The Touch of the Master’s Hand
Twas battered, scarred, and the auctioneer
Thought it scarcely worth his while
To waste his time on the old violin;
But he held it up with a smile.
“What am I bidden, good people?” he vried,
“Who’ll start the bidding for me?”
“A dollar, a dollar?” Now two, only two.
“Two dollars, and who’ll make it three?”
“Three dollars once, three dollars twice –
Going for three” – but, no
From the room far-back, a grey bearded man
Came forward and picked up the bow,
Then wiping the dust from the old violin,
And tightening up the strings,
He played a melody pure and sweet,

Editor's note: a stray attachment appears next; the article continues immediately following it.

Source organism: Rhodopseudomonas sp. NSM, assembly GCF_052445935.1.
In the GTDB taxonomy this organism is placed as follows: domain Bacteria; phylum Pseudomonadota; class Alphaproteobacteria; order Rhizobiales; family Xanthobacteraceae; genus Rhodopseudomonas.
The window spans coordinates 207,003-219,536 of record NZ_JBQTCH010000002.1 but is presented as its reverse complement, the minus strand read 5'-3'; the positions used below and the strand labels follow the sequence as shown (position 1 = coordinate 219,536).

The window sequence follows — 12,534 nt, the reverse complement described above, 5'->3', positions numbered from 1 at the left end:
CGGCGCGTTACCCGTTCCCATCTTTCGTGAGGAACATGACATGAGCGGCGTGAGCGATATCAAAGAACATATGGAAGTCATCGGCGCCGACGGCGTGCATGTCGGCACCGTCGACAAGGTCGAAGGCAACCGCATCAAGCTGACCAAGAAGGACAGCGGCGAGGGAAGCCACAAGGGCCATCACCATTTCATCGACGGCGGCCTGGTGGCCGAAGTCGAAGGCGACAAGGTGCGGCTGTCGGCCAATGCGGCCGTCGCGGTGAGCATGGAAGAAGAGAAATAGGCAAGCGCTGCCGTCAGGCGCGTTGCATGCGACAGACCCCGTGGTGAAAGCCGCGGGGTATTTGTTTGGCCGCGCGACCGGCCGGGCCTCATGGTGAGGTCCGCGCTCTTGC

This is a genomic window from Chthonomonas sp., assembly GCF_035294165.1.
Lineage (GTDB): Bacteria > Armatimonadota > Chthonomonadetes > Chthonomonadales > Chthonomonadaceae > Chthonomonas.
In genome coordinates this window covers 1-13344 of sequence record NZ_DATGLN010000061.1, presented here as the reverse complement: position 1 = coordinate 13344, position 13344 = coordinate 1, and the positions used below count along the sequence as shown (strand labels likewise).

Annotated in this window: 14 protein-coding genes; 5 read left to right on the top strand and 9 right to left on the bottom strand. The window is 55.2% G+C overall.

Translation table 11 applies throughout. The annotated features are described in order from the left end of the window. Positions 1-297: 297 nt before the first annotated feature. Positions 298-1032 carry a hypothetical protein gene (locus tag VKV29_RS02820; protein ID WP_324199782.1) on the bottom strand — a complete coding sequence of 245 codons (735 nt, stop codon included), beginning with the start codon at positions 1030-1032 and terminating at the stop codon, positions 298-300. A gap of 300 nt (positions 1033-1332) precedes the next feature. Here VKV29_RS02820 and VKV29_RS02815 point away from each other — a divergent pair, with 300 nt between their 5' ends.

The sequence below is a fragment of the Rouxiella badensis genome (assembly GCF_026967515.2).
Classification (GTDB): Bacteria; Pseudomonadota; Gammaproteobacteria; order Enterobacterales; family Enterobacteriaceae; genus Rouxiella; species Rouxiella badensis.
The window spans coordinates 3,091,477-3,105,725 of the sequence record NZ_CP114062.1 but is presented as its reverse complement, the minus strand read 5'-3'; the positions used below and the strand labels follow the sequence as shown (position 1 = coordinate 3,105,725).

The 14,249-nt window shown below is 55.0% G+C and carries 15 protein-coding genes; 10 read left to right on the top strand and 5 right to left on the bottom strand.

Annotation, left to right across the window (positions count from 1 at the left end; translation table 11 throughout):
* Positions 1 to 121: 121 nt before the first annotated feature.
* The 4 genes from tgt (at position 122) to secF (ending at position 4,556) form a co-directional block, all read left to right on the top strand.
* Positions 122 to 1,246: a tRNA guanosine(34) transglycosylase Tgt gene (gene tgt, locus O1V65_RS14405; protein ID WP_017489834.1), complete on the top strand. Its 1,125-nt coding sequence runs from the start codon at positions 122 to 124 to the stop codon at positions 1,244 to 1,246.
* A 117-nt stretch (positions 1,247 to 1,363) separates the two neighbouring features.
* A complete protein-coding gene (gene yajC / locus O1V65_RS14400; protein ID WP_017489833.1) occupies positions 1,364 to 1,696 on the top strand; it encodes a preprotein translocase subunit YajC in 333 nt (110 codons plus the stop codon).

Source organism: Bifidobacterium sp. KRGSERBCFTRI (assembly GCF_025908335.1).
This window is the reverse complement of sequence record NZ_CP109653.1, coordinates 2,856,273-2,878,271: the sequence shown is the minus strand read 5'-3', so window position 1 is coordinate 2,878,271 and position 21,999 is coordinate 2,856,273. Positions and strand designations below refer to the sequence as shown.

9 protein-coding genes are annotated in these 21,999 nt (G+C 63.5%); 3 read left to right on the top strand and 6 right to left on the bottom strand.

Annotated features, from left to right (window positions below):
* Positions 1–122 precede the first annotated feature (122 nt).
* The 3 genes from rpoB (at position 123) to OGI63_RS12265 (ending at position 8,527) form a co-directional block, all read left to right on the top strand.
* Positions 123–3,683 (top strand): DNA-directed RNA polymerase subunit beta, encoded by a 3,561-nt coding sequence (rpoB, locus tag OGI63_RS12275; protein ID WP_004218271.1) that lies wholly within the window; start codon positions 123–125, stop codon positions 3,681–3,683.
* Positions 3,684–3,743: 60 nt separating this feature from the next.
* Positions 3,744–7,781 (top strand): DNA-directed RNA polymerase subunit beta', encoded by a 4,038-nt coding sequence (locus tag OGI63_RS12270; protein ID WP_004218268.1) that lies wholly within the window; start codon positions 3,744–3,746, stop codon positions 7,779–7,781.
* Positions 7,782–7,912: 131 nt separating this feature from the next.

As sweet as the angels sing.
The music ceased, and the auctioneer,
With a voice that was quiet and low,
Said “what am I bid for the old violin?”
And he held it up with the bow.
“A thousand dollars; and who’ll make it two?”
Two thousand dollars, and who’ll make it three?”
“Three thousand dollars once; three thousand twice,
And going – gone” said he.
The people cheered, but some of them voiced,
“We don’t quite understand, what changed its worth?”
Swift came the reply – “The touch of a Master’s hand”.
And many a man with a life out of tune
And battered, and worn with sin,
Is auctioned cheap to a thoughtless crowd,
Much like the old violin.
A mess of pottage, a glass of wine,
A game, and he travels on.
He is going once, and going twice,
He is going, and almost gone;
But the Master comes and the foolish crowd
Can never quite understand
The worth of a soul, and the change that’s wrought
By the touch of the Master’s Hand.